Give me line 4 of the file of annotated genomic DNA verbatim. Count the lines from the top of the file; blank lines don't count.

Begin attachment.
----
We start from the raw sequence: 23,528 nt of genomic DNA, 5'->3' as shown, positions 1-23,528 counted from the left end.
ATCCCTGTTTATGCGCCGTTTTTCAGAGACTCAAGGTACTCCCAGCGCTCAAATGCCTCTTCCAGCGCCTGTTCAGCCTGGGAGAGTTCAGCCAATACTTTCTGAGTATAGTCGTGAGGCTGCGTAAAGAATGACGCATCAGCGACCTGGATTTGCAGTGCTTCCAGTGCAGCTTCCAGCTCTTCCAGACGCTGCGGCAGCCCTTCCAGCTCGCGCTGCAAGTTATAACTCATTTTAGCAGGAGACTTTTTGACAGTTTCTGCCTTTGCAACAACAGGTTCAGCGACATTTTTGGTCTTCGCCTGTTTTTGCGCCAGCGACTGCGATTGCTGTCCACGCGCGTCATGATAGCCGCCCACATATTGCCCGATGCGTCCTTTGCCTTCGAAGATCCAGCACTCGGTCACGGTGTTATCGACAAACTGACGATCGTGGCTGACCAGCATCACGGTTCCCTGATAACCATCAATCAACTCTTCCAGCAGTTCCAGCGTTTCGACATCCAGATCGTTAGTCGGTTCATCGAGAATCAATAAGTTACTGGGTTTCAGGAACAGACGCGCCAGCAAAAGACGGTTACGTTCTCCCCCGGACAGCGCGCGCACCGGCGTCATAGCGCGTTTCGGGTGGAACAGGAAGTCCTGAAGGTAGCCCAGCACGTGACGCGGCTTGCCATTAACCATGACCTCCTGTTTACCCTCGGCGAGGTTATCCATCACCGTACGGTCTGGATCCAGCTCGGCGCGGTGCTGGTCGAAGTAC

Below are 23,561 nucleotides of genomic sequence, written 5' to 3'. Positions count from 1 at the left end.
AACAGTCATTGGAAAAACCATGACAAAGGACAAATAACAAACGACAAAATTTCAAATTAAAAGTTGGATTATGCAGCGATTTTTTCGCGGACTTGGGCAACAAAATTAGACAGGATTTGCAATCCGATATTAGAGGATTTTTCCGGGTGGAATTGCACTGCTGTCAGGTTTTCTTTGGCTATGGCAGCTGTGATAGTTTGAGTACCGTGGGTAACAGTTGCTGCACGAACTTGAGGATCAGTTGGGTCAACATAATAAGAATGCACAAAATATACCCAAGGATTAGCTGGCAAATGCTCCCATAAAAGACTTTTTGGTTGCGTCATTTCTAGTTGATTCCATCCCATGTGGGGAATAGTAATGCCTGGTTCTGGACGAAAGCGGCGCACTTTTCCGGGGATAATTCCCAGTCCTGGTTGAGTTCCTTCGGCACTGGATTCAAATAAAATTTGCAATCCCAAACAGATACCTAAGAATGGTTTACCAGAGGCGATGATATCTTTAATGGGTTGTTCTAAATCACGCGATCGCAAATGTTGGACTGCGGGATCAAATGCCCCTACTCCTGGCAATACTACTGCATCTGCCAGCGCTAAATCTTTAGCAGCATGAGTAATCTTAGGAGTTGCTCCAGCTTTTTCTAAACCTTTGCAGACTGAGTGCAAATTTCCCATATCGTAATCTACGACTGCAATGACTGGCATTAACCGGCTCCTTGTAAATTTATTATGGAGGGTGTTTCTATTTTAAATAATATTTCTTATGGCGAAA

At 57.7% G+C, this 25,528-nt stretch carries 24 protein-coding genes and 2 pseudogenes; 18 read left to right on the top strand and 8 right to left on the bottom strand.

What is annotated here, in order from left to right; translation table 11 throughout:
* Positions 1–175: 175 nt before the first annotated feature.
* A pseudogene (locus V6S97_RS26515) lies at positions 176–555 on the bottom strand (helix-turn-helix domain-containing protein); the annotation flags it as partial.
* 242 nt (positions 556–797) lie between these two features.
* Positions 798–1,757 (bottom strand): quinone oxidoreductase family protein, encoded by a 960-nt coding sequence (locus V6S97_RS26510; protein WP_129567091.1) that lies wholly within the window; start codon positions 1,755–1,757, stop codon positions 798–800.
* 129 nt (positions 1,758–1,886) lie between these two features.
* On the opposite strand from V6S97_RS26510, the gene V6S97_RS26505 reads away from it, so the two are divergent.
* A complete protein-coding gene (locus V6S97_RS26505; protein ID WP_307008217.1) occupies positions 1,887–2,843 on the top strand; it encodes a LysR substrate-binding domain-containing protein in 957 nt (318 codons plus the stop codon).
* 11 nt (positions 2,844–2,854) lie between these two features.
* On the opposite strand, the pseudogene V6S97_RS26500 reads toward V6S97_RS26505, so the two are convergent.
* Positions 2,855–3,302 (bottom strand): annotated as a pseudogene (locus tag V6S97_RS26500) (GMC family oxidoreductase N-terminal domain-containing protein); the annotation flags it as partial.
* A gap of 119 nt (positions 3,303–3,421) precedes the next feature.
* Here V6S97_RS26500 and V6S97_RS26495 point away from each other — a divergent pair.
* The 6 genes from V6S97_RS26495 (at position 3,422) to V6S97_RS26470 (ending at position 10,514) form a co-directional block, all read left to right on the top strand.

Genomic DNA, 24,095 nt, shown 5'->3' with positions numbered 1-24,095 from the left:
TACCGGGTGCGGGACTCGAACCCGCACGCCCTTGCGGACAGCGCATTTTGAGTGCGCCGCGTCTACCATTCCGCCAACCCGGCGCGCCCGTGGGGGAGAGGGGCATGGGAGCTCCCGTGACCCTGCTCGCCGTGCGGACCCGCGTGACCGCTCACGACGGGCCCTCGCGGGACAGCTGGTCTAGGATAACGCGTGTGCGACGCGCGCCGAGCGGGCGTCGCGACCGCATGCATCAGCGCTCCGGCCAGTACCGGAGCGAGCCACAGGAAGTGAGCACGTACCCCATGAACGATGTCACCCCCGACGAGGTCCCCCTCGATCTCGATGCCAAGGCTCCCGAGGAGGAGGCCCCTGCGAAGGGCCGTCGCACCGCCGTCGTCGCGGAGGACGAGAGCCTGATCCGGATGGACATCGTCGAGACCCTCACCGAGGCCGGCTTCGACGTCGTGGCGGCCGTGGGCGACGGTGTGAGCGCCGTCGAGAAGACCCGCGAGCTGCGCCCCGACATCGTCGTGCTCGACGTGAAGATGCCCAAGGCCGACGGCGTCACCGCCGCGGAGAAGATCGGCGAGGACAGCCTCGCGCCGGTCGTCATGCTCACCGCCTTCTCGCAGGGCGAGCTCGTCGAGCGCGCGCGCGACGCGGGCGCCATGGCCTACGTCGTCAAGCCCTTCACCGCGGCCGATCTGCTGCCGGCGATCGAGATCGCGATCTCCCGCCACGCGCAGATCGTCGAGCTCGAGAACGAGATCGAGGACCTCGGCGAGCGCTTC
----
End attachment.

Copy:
AACAGTCATTGGAAAAACCATGACAAAGGACAAATAACAAACGACAAAATTTCAAATTAAAAGTTGGATTATGCAGCGATTTTTTCGCGGACTTGGGCAACAAAATTAGACAGGATTTGCAATCCGATATTAGAGGATTTTTCCGGGTGGAATTGCACTGCTGTCAGGTTTTCTTTGGCTATGGCAGCTGTGATAGTTTGAGTACCGTGGGTAACAGTTGCTGCACGAACTTGAGGATCAGTTGGGTCAACATAATAAGAATGCACAAAATATACCCAAGGATTAGCTGGCAAATGCTCCCATAAAAGACTTTTTGGTTGCGTCATTTCTAGTTGATTCCATCCCATGTGGGGAATAGTAATGCCTGGTTCTGGACGAAAGCGGCGCACTTTTCCGGGGATAATTCCCAGTCCTGGTTGAGTTCCTTCGGCACTGGATTCAAATAAAATTTGCAATCCCAAACAGATACCTAAGAATGGTTTACCAGAGGCGATGATATCTTTAATGGGTTGTTCTAAATCACGCGATCGCAAATGTTGGACTGCGGGATCAAATGCCCCTACTCCTGGCAATACTACTGCATCTGCCAGCGCTAAATCTTTAGCAGCATGAGTAATCTTAGGAGTTGCTCCAGCTTTTTCTAAACCTTTGCAGACTGAGTGCAAATTTCCCATATCGTAATCTACGACTGCAATGACTGGCATTAACCGGCTCCTTGTAAATTTATTATGGAGGGTGTTTCTATTTTAAATAATATTTCTTATGGCGAAA